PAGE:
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aus+uk / aus.legal / Remedies for privacy breach

SubjectAuthor
* Remedies for privacy breachSylvia Else
+- Re: Remedies for privacy breachRod Speed
+* Re: Remedies for privacy breachMax
|`* Re: Remedies for privacy breachSylvia Else
| +* Re: Remedies for privacy breachjaouad zarrabi
| |`- Re: Remedies for privacy breachSylvia Else
| `- Re: Remedies for privacy breachMax
+- Re: Remedies for privacy breachPetzl
`* Re: Remedies for privacy breachPeter Jason
 +* Re: Remedies for privacy breachSylvia Else
 |`- Re: Remedies for privacy breachRod Speed
 `- Re: Remedies for privacy breachRod Speed

1
Remedies for privacy breach

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From: syl...@email.invalid (Sylvia Else)
Newsgroups: aus.legal
Subject: Remedies for privacy breach
Date: Mon, 14 Nov 2022 15:27:05 +1100
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 by: Sylvia Else - Mon, 14 Nov 2022 04:27 UTC

If, hypothetically, someone finds health information about me, as leaked
by Medibank, and that someone decides to publish it, I was wondering
what legal remedies I might have.

To my surprise, the answer seems to be none. Even if I identify the
individual, and they are in a useable jurisdiction, there seems to be no
remedy. Not sued. Not forced to take down. Nothing.

Perhaps it would be better to flood the dark web with false information
about everyone. That way any true information would be lost in the noise.

Sylvia.

Re: Remedies for privacy breach

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From: rod.spee...@gmail.com (Rod Speed)
Newsgroups: aus.legal
Subject: Re: Remedies for privacy breach
Date: Mon, 14 Nov 2022 16:12:19 +1100
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 by: Rod Speed - Mon, 14 Nov 2022 05:12 UTC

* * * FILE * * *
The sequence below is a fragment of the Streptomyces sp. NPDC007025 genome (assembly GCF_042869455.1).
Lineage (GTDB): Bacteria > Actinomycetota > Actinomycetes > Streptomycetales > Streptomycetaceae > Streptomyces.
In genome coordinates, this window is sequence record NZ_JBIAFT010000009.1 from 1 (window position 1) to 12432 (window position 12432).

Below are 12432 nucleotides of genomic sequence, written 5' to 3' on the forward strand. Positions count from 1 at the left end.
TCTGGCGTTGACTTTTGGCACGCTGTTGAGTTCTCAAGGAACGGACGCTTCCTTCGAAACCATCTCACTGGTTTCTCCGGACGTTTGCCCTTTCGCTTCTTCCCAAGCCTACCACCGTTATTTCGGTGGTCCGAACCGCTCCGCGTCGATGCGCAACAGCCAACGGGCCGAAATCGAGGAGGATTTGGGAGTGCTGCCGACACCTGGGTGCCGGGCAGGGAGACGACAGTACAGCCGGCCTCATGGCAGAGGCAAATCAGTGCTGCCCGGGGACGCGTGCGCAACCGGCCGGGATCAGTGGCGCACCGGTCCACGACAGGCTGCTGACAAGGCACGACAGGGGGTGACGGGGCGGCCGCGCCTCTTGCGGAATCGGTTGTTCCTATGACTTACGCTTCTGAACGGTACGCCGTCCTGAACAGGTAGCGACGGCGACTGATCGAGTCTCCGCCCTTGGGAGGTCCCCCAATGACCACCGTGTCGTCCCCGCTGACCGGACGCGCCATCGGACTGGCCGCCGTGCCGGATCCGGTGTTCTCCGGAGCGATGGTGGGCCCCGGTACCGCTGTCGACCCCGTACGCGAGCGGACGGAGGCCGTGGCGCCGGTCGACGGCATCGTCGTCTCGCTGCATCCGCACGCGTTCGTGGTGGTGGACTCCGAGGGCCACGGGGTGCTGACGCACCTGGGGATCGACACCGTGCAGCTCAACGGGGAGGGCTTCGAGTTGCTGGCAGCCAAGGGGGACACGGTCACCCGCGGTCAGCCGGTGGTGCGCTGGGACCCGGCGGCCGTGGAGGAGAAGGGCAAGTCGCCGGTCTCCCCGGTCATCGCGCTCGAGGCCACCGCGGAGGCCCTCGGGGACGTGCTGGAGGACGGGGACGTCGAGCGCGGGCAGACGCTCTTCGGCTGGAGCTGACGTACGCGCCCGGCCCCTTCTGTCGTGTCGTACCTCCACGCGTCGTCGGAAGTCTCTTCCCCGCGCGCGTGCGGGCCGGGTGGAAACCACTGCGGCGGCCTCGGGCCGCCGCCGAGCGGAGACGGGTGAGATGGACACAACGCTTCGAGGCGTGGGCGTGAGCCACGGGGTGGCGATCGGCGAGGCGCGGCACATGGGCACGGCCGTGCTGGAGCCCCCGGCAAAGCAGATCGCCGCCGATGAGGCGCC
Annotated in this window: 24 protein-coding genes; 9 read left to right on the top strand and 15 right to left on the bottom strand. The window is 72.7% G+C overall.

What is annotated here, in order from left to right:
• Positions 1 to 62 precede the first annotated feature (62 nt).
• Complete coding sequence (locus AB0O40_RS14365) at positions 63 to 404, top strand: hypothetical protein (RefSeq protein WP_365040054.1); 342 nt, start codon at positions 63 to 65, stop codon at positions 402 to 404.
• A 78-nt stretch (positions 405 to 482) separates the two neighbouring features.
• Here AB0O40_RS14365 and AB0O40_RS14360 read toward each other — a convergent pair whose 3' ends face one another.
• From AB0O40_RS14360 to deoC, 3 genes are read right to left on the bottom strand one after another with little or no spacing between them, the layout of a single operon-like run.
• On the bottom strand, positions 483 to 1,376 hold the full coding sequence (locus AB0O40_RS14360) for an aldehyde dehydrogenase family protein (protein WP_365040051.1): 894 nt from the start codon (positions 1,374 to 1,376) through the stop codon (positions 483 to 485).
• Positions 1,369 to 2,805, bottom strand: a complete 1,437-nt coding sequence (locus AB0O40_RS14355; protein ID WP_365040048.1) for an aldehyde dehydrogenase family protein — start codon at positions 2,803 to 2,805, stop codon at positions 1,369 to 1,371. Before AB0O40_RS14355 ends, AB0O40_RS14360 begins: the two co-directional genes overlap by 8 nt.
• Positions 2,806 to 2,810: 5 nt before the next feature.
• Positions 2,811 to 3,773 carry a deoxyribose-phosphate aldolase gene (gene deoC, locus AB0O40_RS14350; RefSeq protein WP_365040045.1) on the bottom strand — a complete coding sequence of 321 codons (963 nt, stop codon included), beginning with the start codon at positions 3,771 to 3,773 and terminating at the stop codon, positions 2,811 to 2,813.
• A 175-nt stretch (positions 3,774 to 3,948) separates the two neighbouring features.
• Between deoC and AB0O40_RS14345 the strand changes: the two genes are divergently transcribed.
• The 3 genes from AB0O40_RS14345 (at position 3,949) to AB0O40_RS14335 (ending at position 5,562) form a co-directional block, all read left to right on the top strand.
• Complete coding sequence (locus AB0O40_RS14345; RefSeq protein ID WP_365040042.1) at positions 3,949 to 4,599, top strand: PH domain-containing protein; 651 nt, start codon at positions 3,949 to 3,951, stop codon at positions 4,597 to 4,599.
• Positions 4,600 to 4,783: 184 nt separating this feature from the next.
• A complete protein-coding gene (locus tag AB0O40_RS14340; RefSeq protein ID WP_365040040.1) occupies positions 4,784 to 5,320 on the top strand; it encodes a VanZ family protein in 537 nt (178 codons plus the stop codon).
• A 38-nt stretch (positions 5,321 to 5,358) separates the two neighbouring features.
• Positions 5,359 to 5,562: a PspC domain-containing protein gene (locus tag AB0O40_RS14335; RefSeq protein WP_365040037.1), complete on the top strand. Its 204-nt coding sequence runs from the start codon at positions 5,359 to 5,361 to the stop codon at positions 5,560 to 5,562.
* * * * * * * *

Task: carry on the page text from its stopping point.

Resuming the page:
Sylvia Else <sylvia@email.invalid> wrote

> If, hypothetically, someone finds health information about me, as leaked
> by Medibank, and that someone decides to publish it, I was wondering
> what legal remedies I might have.

> To my surprise, the answer seems to be none.

Why are you surprised about that ?

> Even if I identify the individual, and they are in a useable
> jurisdiction, there seems to be no remedy. Not sued. Not forced to take
> down. Nothing.

That is very arguable. But obviously the culprit needs to have some
assets to be worth suing.

> Perhaps it would be better to flood the dark web with false information
> about everyone. That way any true information would be lost in the noise.

Even sillier than you usually manage and that's saying something.

There is some pollywaffle from Labor about imposing penaltys on
the operations like Medicare and Optus who have some data stolen
but it isnt clear if that might eventually involve some financial benefit
to the individual whose data has been stolen since so far its just
pollywaffle with no legislation even written yet, let alone passed. .

Re: Remedies for privacy breach

<tksq2m$fgr$1@gioia.aioe.org>

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From: max...@invalid.address (Max)
Newsgroups: aus.legal
Subject: Re: Remedies for privacy breach
Date: Mon, 14 Nov 2022 18:17:39 +1100
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 by: Max - Mon, 14 Nov 2022 07:17 UTC

On 14/11/2022 3:27 pm, Sylvia Else wrote:
> If, hypothetically, someone finds health information about me, as leaked
> by Medibank, and that someone decides to publish it, I was wondering
> what legal remedies I might have.
>
> To my surprise, the answer seems to be none. Even if I identify the
> individual, and they are in a useable jurisdiction, there seems to be no
> remedy. Not sued. Not forced to take down. Nothing.
>
> Perhaps it would be better to flood the dark web with false information
> about everyone. That way any true information would be lost in the noise.
>

Would the leaked data be regarded as 'confidential information'?

If so:

"Relief is available against third party recipients of confidential
information"

https://www.alrc.gov.au/publication/for-your-information-australian-privacy-law-and-practice-alrc-report-108/15-federal-information-laws/obligations-of-confidence/

Re: Remedies for privacy breach

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From: syl...@email.invalid (Sylvia Else)